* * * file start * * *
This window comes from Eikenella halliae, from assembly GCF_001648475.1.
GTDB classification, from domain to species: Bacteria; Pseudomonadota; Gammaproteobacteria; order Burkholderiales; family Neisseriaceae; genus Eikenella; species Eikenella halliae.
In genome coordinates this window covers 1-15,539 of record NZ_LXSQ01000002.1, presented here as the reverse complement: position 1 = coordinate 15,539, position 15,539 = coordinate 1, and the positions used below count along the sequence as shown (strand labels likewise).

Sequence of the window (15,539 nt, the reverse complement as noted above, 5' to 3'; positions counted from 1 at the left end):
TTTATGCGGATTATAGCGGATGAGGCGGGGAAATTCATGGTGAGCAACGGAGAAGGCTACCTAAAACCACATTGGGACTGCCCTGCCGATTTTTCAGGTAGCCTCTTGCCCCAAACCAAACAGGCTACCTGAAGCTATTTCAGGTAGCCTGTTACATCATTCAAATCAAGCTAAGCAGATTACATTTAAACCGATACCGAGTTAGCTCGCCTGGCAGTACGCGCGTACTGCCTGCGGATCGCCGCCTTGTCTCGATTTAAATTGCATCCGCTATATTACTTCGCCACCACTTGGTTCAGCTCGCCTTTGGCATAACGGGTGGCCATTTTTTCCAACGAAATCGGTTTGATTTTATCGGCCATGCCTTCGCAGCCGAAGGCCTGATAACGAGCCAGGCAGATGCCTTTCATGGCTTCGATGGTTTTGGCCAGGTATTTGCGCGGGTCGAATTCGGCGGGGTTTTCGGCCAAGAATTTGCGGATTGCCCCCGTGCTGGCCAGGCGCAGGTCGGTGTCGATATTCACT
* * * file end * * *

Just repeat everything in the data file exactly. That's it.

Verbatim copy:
This window comes from Eikenella halliae, from assembly GCF_001648475.1.
GTDB classification, from domain to species: Bacteria; Pseudomonadota; Gammaproteobacteria; order Burkholderiales; family Neisseriaceae; genus Eikenella; species Eikenella halliae.
In genome coordinates this window covers 1-15,539 of record NZ_LXSQ01000002.1, presented here as the reverse complement: position 1 = coordinate 15,539, position 15,539 = coordinate 1, and the positions used below count along the sequence as shown (strand labels likewise).

Sequence of the window (15,539 nt, the reverse complement as noted above, 5' to 3'; positions counted from 1 at the left end):
TTTATGCGGATTATAGCGGATGAGGCGGGGAAATTCATGGTGAGCAACGGAGAAGGCTACCTAAAACCACATTGGGACTGCCCTGCCGATTTTTCAGGTAGCCTCTTGCCCCAAACCAAACAGGCTACCTGAAGCTATTTCAGGTAGCCTGTTACATCATTCAAATCAAGCTAAGCAGATTACATTTAAACCGATACCGAGTTAGCTCGCCTGGCAGTACGCGCGTACTGCCTGCGGATCGCCGCCTTGTCTCGATTTAAATTGCATCCGCTATATTACTTCGCCACCACTTGGTTCAGCTCGCCTTTGGCATAACGGGTGGCCATTTTTTCCAACGAAATCGGTTTGATTTTATCGGCCATGCCTTCGCAGCCGAAGGCCTGATAACGAGCCAGGCAGATGCCTTTCATGGCTTCGATGGTTTTGGCCAGGTATTTGCGCGGGTCGAATTCGGCGGGGTTTTCGGCCAAGAATTTGCGGATTGCCCCCGTGCTGGCCAGGCGCAGGTCGGTGTCGATATTCACT